'We were built to walk, not sit'
It requires no gym subscription, no legwarmers and is an activity to which even the most fitness-phobic individual might not be averse. So what is the latest exercise trend that we are being encouraged to embrace for the good of our health? A daily stroll.
Lucy Knight, author of Walking for Weight Loss (Kyle Cathie), says that the benefits of walking are countless.
You use pretty much the same muscles as you do in running but the activity is far kinder to the joints. ‘It is not a high-impact activity,” she says. ‘So, while it strengthens and stabilises the muscles around your major joints, it reduces the wear and tear on the cartilage and minimises the risk of joint injury.”
Researchers, too, are in no doubt that the resurgence of a daily stroll to boost health is much needed. ‘Humans were designed to walk,” says James Levine, professor of medicine at the Mayo Clinic college of medicine in Minnesota, who has studied the benefits. ‘We spent seven million years of our history walking and now, all of a sudden, we are sitting down. That is having a profound effect on our health.”
A daily walk has been linked to reducing the risk of heart disease, cancer, osteoporosis and diabetes. And studies have shown that a broader set of disorders—from sexual dysfunction to cognitive decline—can also be aided by a brisk walk around the block. Indeed, JoAnn Manson, professor of medicine at Harvard University, goes as far as describing a daily stroll as being ‘as close to a magic bullet as you’ll find in modern medicine. If there was a pill that could lower the risk of chronic disease like walking does, then people would be clamouring for it”.
Dawdling along while window shopping will not help you walk your way to fitness, says Knight. Instead, she suggests perfecting your power-walking technique.
‘A common mistake is to allow the arms to swing from side to side rather than backwards and forwards,” Knight says. ‘Walking with straight, rigid arms is another bad practice.”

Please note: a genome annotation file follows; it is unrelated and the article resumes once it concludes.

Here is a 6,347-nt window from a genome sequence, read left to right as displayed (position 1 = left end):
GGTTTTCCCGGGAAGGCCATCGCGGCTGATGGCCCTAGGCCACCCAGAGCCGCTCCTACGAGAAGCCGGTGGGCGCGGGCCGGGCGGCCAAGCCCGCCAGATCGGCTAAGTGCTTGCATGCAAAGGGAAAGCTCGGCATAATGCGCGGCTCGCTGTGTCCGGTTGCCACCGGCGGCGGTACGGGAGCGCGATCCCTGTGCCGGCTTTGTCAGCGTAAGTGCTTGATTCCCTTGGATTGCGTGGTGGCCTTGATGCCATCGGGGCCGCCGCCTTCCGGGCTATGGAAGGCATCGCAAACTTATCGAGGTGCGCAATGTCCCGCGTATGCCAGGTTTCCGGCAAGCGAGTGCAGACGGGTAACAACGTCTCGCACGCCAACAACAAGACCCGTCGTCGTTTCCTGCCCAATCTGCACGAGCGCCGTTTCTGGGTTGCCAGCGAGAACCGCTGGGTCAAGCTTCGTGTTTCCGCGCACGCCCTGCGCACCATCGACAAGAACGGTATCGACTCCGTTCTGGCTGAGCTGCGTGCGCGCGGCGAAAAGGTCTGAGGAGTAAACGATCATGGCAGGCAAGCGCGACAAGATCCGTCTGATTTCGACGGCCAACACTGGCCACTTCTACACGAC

Using your old running trainers for walking will do you no favours, says Knight. ‘Running shoes are generally high at the heel to control the motion of the rear foot,” she explains. Instead, she recommends a walking-specific trainer or shoe with a flexible sole ‘that has more bend in the toe than a runner’s shoe” with cushioning at the heel and breathable upper. Walking boots and sandals are unsuitable for power walking.
There is growing evidence that by striding out more often you will improve not just your physical but also your mental health and brainpower. Last week researchers from the University of Exeter reported that just five to 10 minutes of walking a day can significantly cut cravings for cigarettes among people trying to kick the habit.
At the University of Illinois, researchers compared the effects of a walking programme to a toning and stretching regime in elderly subjects and found that walkers performed far better in tests of mental agility. Like other forms of aerobic exercise, it increases oxygen supply and blood flow to the brain, helping it to stay more alert and work more efficiently.
Researchers have linked brisk walking to the prevention of a plethora of diseases, from cancer to diabetes. Being a weight-bearing activity, it is recommended by the National Osteoporosis Society as a great bone-strengthener. Nicki Cooper, head of education and medical information at the British Heart Foundation, says ‘the cardiovascular benefits of walking make it the ideal activity for protecting against heart disease”.
Indeed, researchers at the University of Colorado have found that it lowers cholesterol and prevents peripheral artery disease (which impairs blood flow in the legs and causes leg pain in one-fifth of elderly people). A daily walk can even prevent colds.
Scientists at the University of Pittsburgh recently revealed that overweight people who walked briskly for 30 to 60 minutes a day lost about 3kg in about 18 months even if they didn’t change any other lifestyle habits.—